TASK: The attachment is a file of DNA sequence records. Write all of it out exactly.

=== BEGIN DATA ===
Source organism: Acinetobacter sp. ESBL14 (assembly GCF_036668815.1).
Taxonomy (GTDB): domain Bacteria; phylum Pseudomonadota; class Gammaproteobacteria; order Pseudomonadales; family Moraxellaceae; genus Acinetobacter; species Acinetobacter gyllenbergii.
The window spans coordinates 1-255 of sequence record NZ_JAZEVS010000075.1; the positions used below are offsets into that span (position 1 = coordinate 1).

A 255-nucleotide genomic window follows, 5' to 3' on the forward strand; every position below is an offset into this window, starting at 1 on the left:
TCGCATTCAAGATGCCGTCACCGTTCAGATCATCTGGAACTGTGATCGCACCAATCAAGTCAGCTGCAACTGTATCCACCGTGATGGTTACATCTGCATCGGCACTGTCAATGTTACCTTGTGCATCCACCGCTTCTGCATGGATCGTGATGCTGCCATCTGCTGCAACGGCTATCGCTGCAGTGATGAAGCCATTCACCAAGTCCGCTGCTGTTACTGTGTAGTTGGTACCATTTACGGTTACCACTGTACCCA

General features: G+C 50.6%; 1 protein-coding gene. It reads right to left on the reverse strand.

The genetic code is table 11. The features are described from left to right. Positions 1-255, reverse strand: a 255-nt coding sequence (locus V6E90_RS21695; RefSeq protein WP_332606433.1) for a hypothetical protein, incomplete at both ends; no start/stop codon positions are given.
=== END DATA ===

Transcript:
Source organism: Acinetobacter sp. ESBL14 (assembly GCF_036668815.1).
Taxonomy (GTDB): domain Bacteria; phylum Pseudomonadota; class Gammaproteobacteria; order Pseudomonadales; family Moraxellaceae; genus Acinetobacter; species Acinetobacter gyllenbergii.
The window spans coordinates 1-255 of sequence record NZ_JAZEVS010000075.1; the positions used below are offsets into that span (position 1 = coordinate 1).

A 255-nucleotide genomic window follows, 5' to 3' on the forward strand; every position below is an offset into this window, starting at 1 on the left:
TCGCATTCAAGATGCCGTCACCGTTCAGATCATCTGGAACTGTGATCGCACCAATCAAGTCAGCTGCAACTGTATCCACCGTGATGGTTACATCTGCATCGGCACTGTCAATGTTACCTTGTGCATCCACCGCTTCTGCATGGATCGTGATGCTGCCATCTGCTGCAACGGCTATCGCTGCAGTGATGAAGCCATTCACCAAGTCCGCTGCTGTTACTGTGTAGTTGGTACCATTTACGGTTACCACTGTACCCA

General features: G+C 50.6%; 1 protein-coding gene. It reads right to left on the reverse strand.

The genetic code is table 11. The features are described from left to right. Positions 1-255, reverse strand: a 255-nt coding sequence (locus V6E90_RS21695; RefSeq protein WP_332606433.1) for a hypothetical protein, incomplete at both ends; no start/stop codon positions are given.